The Filipino diaspora abroad is not as uniform as we may think. On one side, there are the communities that strive to uphold their heritage and pass it down to their children. On the other hand, there are instances of Filipinos who avoid teaching their children the culture or language in an effort to shield them from the economic hardships they experienced in the Philippines.
But Filipinos always find a way to return, and when they do, they exist in a strange limbo with each foot in another culture.
"The majority of third culture kids that I know are just trying to blend in," shared Rae Concepcion, a Filipino-American who was born and raised in the U.S. She added how there's a conscious effort on her part to reduce her "foreignness."
Comic artist Christopher Sum, a Filipino-Indian who grew up in the Middle-East, admits that he grew up with a vague sense of the Filipino identity and only discovered his “Filipino-ness” later in life.
“The identity of a third culture individual is more of an identity built from reactionary circumstances rather than an identity built through a set of codes and principles and beliefs,” explained Sum.
Meanwhile, sports writer Nicole Ganglani comes from a third generation Indian immigrant family and shared, “It’s quite challenging for me to identify with the Indian culture. I was born and raised here. I may be Indian, but I’m technically a Filipino (as proven in my passport too).”
A fluid identity
Growing up, most people don’t need to learn their own culture—it’s something that’s already ingrained in them. Both worldly and naïve, TCKs have a different story, one that requires them to trigger a postponed cultural awakening.
“I had to learn how to catch up with the Filipino culture so I wouldn’t feel ashamed,” said Melanie Chang, a Filipino-Chinese graphic designer who grew up in Kenya.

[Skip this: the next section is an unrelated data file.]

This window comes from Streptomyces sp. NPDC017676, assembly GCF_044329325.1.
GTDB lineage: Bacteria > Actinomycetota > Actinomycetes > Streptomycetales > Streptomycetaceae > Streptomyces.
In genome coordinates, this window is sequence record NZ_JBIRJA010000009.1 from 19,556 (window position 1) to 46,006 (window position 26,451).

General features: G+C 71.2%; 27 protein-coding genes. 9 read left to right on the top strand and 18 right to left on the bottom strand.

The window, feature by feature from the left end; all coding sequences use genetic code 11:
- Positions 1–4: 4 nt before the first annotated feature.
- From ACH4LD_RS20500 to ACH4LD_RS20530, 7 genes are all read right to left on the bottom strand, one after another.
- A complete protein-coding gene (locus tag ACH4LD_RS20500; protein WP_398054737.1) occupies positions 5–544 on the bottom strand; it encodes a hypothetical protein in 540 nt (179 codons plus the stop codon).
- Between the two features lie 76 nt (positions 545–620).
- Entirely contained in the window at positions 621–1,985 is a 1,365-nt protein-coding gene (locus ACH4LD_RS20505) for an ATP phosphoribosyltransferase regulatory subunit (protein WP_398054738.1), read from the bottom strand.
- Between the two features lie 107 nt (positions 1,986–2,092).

“I don’t relate or affiliate myself with Mainland China, but I respect their traditions and cultures because it’s still in my blood,” said Chang. “I would say that I have the viewpoint of a foreigner when it comes to Chinese culture, but I am aware of some traditions because of my dad. I still have much to learn."
As a result of their life stories, Filipino third culture kids have a unique way of forming their identities through a series of trials that generate pride and confusion. These are the individuals that researcher Erika Mae L. Valencia of University of Santo Tomas refers to as “Neo-Filipino.”
“Coming back and swimming through the different realities and parsing through hundreds of dialogues and conversations, I've come to a Filipinoness of my own that I can firmly ground myself in,” said Sum. “This is the Filipino culture I feel connected to: the one that's been breathed in and tasted, the one that I've struggled and assimilated with.”
Anne E. Dolman, an anthropologist from the University College of Utrecht, describes the case of TCKs best, defining it as “ever-changing.” In a sense, TCKs create their own “intercultural identity,” a compromise of cultures that views the world through their own unique third culture lens.
It’s a confusing reality, one that many are still trying to understand, but one thing is clear: Filipino third culture kids put a new definition on the notion that home is not a place—it’s people.